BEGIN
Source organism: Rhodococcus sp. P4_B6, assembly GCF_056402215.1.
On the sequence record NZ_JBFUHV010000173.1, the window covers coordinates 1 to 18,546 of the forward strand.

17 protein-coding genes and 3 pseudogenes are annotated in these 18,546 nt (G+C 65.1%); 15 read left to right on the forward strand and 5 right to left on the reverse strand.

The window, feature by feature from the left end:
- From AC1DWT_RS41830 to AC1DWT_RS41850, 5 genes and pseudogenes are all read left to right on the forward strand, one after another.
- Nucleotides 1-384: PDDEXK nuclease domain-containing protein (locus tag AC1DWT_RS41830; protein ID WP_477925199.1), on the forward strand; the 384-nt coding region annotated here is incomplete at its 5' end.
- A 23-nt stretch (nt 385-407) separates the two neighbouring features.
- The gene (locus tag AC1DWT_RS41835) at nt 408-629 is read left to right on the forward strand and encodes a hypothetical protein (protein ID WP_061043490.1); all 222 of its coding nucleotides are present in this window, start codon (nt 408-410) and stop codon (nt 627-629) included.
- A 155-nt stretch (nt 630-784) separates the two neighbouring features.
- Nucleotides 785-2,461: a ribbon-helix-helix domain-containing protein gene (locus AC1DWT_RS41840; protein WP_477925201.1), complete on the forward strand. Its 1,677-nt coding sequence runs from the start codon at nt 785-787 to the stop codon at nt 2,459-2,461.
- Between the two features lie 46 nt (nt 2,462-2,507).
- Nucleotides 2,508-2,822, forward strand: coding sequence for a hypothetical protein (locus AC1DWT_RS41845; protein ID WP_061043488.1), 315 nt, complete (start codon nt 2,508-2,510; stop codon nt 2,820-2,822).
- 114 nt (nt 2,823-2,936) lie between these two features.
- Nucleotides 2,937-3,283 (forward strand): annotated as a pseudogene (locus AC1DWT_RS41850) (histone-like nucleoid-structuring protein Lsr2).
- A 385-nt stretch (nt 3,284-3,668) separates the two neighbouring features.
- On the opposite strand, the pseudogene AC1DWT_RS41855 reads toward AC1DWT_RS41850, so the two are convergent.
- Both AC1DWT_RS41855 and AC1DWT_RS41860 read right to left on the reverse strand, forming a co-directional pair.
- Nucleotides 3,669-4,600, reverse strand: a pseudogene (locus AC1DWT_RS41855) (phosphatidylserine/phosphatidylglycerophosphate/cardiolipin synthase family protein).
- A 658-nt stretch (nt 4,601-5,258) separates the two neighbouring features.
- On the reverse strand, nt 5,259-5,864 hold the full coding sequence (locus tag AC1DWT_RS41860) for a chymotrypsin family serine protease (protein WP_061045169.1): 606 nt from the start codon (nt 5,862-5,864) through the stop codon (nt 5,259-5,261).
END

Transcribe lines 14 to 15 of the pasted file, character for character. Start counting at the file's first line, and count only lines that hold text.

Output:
- Nucleotides 2,937-3,283 (forward strand): annotated as a pseudogene (locus AC1DWT_RS41850) (histone-like nucleoid-structuring protein Lsr2).
- A 385-nt stretch (nt 3,284-3,668) separates the two neighbouring features.